Part of the appeal of a historical strategy or war-game is the idea of “can I do it better?” Historical hindsight teaches you that you shouldn’t try and assault the Union Army at the Devils Den, that you shouldn’t invade Russia in the Winter, or even get involved in a land-war in Asia. Famously Close Combat: A Bridge too Far had a picture of Field Marshall Montgomery saying “Yeah like you could do any better?”
However, the challenge gets ramped up even further when you are asked to match wits with one of history’s great Kings and generals. Before Alexander was able to conquer his way across much of the ancient world, his father Philip the One-Eyed, King of Macedonia, built an army that would be foundation of Alexander’s conquests.
Imperiums Greek Wars drops you into this war in its main scenario, putting you in the shoes of the Macedonian Kingdom and asking the tough questions of you of whether you can unite the Greek Kingdoms under your leadership or whether the Macedonian Kingdom will be reduced to a Greek or Persian back-water.
Imperiums is a turn-based strategy very much in the mould of the classic Civilization. In some ways, it shares many features with the venerable classic. You’ll find combat units but only one per space. You’ll have cities that expand their population size, which increases their output but also their requirements for happiness and order. These cities are also the workshops where new units are built, you’ll also construct non-combat units like settlers to create rich farm-land and put in roads to connect your growing Empire. These settlers can also convert themselves into new cities, expanding your Empire.
The world you are dropped into is not a simple place, with dozens of polities out to fight it out for survival and dominance. These range from tiny city-states all the way to vast superpowers like the Persian Empire. Sparta, Athens, Corinth, and Macedonia are all here and these nations are not balanced. If you want a huge challenge you can try to take a much smaller and weaker nation through the game.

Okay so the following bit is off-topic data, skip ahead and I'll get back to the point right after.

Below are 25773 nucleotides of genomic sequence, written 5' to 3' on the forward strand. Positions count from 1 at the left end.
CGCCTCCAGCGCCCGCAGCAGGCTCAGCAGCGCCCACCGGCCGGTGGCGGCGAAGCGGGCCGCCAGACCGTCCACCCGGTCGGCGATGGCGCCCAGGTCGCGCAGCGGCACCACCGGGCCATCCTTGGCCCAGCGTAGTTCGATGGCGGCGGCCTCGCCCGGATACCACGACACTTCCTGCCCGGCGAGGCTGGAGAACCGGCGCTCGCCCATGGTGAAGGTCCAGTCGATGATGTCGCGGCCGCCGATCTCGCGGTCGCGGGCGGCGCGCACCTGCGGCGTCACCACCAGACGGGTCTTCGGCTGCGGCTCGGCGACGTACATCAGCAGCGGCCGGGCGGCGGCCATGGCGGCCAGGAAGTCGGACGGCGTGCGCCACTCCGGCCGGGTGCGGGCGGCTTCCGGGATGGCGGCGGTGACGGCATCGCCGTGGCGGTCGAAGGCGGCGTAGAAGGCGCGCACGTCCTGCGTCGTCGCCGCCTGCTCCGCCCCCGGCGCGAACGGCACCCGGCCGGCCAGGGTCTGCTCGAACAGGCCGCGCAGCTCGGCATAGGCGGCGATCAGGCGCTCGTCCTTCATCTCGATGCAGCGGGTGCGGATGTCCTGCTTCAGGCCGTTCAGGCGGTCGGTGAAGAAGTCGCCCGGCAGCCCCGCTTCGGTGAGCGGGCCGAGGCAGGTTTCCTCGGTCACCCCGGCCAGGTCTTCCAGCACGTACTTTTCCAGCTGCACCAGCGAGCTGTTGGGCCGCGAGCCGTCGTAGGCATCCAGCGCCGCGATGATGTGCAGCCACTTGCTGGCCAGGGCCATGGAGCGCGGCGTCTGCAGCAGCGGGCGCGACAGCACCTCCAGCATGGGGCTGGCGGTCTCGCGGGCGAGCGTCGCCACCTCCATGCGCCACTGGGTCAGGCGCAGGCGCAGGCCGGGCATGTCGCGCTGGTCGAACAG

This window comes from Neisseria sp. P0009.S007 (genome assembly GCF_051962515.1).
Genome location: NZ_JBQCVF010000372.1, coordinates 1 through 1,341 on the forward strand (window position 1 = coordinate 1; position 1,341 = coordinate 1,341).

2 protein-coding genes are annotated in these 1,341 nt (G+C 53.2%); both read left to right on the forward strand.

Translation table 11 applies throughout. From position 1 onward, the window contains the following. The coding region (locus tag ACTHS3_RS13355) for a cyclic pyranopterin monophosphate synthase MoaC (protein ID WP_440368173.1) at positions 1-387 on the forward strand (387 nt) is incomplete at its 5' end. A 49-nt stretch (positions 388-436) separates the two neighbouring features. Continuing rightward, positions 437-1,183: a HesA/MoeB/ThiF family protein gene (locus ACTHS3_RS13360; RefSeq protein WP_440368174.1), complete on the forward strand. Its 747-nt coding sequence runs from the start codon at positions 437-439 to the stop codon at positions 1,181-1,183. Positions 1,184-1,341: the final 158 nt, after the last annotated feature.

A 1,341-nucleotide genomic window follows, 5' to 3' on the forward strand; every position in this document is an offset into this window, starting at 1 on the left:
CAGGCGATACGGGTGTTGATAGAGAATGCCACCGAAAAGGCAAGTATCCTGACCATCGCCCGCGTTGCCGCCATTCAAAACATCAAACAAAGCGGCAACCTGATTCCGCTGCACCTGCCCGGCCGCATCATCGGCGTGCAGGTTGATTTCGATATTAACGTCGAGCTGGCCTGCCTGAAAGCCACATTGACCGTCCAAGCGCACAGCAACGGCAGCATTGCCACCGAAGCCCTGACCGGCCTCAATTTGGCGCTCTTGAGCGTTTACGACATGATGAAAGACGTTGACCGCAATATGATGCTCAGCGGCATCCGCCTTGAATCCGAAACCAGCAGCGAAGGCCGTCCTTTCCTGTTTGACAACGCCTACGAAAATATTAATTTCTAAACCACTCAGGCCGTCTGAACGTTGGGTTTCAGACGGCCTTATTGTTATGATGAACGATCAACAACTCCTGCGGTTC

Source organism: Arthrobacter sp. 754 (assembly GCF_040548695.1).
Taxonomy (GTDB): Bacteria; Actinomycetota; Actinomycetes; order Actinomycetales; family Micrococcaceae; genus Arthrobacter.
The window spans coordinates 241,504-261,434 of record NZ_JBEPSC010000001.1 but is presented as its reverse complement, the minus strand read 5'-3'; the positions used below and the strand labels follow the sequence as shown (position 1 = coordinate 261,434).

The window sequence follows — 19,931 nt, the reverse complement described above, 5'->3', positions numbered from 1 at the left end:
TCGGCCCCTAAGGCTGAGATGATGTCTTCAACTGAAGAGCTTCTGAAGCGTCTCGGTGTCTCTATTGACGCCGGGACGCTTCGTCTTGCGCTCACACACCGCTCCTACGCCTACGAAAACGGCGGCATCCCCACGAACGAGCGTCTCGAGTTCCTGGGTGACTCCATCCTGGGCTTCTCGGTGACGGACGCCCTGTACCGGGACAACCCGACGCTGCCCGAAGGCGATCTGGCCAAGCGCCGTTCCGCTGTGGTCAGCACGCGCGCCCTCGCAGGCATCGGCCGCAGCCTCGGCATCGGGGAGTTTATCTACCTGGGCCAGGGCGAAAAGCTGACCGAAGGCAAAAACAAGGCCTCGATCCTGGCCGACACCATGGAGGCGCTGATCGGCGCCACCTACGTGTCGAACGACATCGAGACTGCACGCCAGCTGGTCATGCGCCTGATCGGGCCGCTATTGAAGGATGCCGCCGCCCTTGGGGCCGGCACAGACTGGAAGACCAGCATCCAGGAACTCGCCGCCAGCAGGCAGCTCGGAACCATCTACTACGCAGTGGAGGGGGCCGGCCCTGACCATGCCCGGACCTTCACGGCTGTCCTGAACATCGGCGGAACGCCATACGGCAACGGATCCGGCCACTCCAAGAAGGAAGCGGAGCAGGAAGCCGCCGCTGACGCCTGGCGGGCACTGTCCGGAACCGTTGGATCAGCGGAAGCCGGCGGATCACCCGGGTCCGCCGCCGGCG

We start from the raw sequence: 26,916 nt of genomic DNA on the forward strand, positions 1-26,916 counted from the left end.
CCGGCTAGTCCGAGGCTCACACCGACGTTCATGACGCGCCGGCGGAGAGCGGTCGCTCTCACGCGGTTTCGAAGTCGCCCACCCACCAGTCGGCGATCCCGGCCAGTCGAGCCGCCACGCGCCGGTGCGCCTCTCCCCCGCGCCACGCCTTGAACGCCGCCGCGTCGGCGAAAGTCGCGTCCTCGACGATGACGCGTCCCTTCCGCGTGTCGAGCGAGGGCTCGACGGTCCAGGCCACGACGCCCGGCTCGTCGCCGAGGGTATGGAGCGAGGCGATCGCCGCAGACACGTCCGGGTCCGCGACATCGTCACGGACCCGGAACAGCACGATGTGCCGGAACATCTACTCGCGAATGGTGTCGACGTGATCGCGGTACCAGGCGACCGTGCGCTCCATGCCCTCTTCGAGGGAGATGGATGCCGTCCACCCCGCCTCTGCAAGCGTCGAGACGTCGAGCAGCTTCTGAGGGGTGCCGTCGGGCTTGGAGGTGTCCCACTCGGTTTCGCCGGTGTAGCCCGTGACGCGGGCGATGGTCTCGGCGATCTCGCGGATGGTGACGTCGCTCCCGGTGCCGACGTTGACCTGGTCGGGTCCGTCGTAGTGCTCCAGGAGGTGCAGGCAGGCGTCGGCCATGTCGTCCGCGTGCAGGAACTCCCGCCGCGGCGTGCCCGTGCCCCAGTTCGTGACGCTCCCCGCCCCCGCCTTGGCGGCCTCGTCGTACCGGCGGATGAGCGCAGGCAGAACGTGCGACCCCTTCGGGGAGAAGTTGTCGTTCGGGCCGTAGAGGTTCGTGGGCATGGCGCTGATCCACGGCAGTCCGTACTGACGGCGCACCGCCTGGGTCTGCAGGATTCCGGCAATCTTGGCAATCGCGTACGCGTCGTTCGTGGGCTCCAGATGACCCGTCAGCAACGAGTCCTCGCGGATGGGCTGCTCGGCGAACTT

The default scenario sees you play as Macedonia, contesting with various northern nations near the top of the map as you build a powerhouse Empire that can overcome the traditional but now waning powers of Athens and Sparta to the south. Combined arms will be required as land units will need cavalry, infantry and ships to win the day and fighting is carried out between individual units with multiple factors such as training, quality, leadership and terrain all part of the overall calculation. Casualties are tracked by unit so Civ’s abstraction of strength points isn’t to be found here.
Battles can be quite slow, especially against a rival with a similar power as your units slowly wear each other down and you grind down their resistance, looking for a unit that will collapse and give you an opportunity to score a major victory. Sieges play out in a similar fashion, with your units “poking” at the city tile with their spears until the city gives in, allowing you to conquer or pillage as your desires take you.
Diplomacy is tricky, there are a lot of options here and lots of states to form ties with your neighbors, forming pacts and alliances as well as forming lucrative trading alliances. The diplomacy element is a bit rough and ready and the AI can be a bit gullible at times but this is far from a game-breaking situation. If you’re a powerful state, you’ll find yourself able to bend lesser states to your will but you may also see opposing coalitions spring up against you.